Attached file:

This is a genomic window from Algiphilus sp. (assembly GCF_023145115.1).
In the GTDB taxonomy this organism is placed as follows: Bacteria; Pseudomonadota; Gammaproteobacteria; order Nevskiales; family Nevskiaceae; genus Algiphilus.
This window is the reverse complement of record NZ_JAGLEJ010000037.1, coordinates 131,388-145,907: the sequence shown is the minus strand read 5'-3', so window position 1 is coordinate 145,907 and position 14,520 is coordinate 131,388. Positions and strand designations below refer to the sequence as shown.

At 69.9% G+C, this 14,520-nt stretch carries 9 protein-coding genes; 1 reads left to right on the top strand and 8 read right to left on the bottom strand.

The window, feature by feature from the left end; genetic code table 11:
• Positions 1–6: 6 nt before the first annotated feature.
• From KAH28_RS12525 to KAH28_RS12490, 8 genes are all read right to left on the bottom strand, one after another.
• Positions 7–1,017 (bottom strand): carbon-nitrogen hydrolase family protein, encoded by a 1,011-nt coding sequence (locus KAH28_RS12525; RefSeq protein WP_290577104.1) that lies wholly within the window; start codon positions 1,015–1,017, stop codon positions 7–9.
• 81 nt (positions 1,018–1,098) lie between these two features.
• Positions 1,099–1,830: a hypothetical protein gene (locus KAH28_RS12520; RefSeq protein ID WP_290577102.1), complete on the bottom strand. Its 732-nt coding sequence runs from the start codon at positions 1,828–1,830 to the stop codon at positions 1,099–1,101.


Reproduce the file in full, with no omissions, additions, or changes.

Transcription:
This is a genomic window from Algiphilus sp. (assembly GCF_023145115.1).
In the GTDB taxonomy this organism is placed as follows: Bacteria; Pseudomonadota; Gammaproteobacteria; order Nevskiales; family Nevskiaceae; genus Algiphilus.
This window is the reverse complement of record NZ_JAGLEJ010000037.1, coordinates 131,388-145,907: the sequence shown is the minus strand read 5'-3', so window position 1 is coordinate 145,907 and position 14,520 is coordinate 131,388. Positions and strand designations below refer to the sequence as shown.

At 69.9% G+C, this 14,520-nt stretch carries 9 protein-coding genes; 1 reads left to right on the top strand and 8 read right to left on the bottom strand.

The window, feature by feature from the left end; genetic code table 11:
• Positions 1–6: 6 nt before the first annotated feature.
• From KAH28_RS12525 to KAH28_RS12490, 8 genes are all read right to left on the bottom strand, one after another.
• Positions 7–1,017 (bottom strand): carbon-nitrogen hydrolase family protein, encoded by a 1,011-nt coding sequence (locus KAH28_RS12525; RefSeq protein WP_290577104.1) that lies wholly within the window; start codon positions 1,015–1,017, stop codon positions 7–9.
• 81 nt (positions 1,018–1,098) lie between these two features.
• Positions 1,099–1,830: a hypothetical protein gene (locus KAH28_RS12520; RefSeq protein ID WP_290577102.1), complete on the bottom strand. Its 732-nt coding sequence runs from the start codon at positions 1,828–1,830 to the stop codon at positions 1,099–1,101.